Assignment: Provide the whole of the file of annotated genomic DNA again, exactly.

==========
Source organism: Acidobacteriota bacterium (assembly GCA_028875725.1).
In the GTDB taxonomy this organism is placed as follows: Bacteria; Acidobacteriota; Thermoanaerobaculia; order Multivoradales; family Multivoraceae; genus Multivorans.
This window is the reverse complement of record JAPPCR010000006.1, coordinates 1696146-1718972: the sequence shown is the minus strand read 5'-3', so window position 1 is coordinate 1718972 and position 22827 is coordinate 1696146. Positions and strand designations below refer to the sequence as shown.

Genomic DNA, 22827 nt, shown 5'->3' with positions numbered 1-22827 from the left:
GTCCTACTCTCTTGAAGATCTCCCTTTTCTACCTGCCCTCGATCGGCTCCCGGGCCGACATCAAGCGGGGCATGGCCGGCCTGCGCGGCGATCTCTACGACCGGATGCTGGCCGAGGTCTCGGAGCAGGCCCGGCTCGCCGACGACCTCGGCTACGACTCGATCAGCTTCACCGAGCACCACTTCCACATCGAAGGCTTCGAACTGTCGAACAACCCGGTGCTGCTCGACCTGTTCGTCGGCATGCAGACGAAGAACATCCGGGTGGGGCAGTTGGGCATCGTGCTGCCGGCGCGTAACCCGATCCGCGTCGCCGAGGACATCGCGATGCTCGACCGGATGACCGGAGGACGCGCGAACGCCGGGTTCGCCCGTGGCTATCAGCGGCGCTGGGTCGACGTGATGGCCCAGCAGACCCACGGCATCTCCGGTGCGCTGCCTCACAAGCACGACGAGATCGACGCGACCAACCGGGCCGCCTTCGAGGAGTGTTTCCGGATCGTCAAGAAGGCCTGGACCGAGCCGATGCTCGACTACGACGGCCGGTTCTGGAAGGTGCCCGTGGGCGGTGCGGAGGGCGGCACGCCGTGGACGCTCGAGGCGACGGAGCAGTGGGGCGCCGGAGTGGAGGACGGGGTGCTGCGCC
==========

Source organism: Acidobacteriota bacterium (assembly GCA_028875725.1).
In the GTDB taxonomy this organism is placed as follows: Bacteria; Acidobacteriota; Thermoanaerobaculia; order Multivoradales; family Multivoraceae; genus Multivorans.
This window is the reverse complement of record JAPPCR010000006.1, coordinates 1696146-1718972: the sequence shown is the minus strand read 5'-3', so window position 1 is coordinate 1718972 and position 22827 is coordinate 1696146. Positions and strand designations below refer to the sequence as shown.

Genomic DNA, 22827 nt, shown 5'->3' with positions numbered 1-22827 from the left:
GTCCTACTCTCTTGAAGATCTCCCTTTTCTACCTGCCCTCGATCGGCTCCCGGGCCGACATCAAGCGGGGCATGGCCGGCCTGCGCGGCGATCTCTACGACCGGATGCTGGCCGAGGTCTCGGAGCAGGCCCGGCTCGCCGACGACCTCGGCTACGACTCGATCAGCTTCACCGAGCACCACTTCCACATCGAAGGCTTCGAACTGTCGAACAACCCGGTGCTGCTCGACCTGTTCGTCGGCATGCAGACGAAGAACATCCGGGTGGGGCAGTTGGGCATCGTGCTGCCGGCGCGTAACCCGATCCGCGTCGCCGAGGACATCGCGATGCTCGACCGGATGACCGGAGGACGCGCGAACGCCGGGTTCGCCCGTGGCTATCAGCGGCGCTGGGTCGACGTGATGGCCCAGCAGACCCACGGCATCTCCGGTGCGCTGCCTCACAAGCACGACGAGATCGACGCGACCAACCGGGCCGCCTTCGAGGAGTGTTTCCGGATCGTCAAGAAGGCCTGGACCGAGCCGATGCTCGACTACGACGGCCGGTTCTGGAAGGTGCCCGTGGGCGGTGCGGAGGGCGGCACGCCGTGGACGCTCGAGGCGACGGAGCAGTGGGGCGCCGGAGTGGAGGACGGGGTGCTGCGCC